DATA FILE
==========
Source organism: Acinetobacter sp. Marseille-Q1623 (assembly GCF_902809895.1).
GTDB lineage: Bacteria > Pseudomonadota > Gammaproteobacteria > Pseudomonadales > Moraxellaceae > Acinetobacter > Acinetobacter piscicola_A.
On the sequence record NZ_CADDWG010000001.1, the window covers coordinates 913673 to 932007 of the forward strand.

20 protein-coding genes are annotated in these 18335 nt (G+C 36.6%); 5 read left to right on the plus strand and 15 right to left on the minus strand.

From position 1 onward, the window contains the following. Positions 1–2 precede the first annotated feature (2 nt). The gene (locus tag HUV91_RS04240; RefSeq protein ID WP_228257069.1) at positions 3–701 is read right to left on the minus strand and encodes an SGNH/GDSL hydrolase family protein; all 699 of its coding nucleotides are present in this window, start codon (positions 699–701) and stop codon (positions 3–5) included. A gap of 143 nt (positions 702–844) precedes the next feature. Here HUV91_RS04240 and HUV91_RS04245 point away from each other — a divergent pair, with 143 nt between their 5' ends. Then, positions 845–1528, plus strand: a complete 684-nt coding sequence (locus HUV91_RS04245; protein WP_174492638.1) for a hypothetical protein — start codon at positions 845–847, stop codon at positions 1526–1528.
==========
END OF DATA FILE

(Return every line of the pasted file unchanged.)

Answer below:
Source organism: Acinetobacter sp. Marseille-Q1623 (assembly GCF_902809895.1).
GTDB lineage: Bacteria > Pseudomonadota > Gammaproteobacteria > Pseudomonadales > Moraxellaceae > Acinetobacter > Acinetobacter piscicola_A.
On the sequence record NZ_CADDWG010000001.1, the window covers coordinates 913673 to 932007 of the forward strand.

20 protein-coding genes are annotated in these 18335 nt (G+C 36.6%); 5 read left to right on the plus strand and 15 right to left on the minus strand.

From position 1 onward, the window contains the following. Positions 1–2 precede the first annotated feature (2 nt). The gene (locus tag HUV91_RS04240; RefSeq protein ID WP_228257069.1) at positions 3–701 is read right to left on the minus strand and encodes an SGNH/GDSL hydrolase family protein; all 699 of its coding nucleotides are present in this window, start codon (positions 699–701) and stop codon (positions 3–5) included. A gap of 143 nt (positions 702–844) precedes the next feature. Here HUV91_RS04240 and HUV91_RS04245 point away from each other — a divergent pair, with 143 nt between their 5' ends. Then, positions 845–1528, plus strand: a complete 684-nt coding sequence (locus HUV91_RS04245; protein WP_174492638.1) for a hypothetical protein — start codon at positions 845–847, stop codon at positions 1526–1528.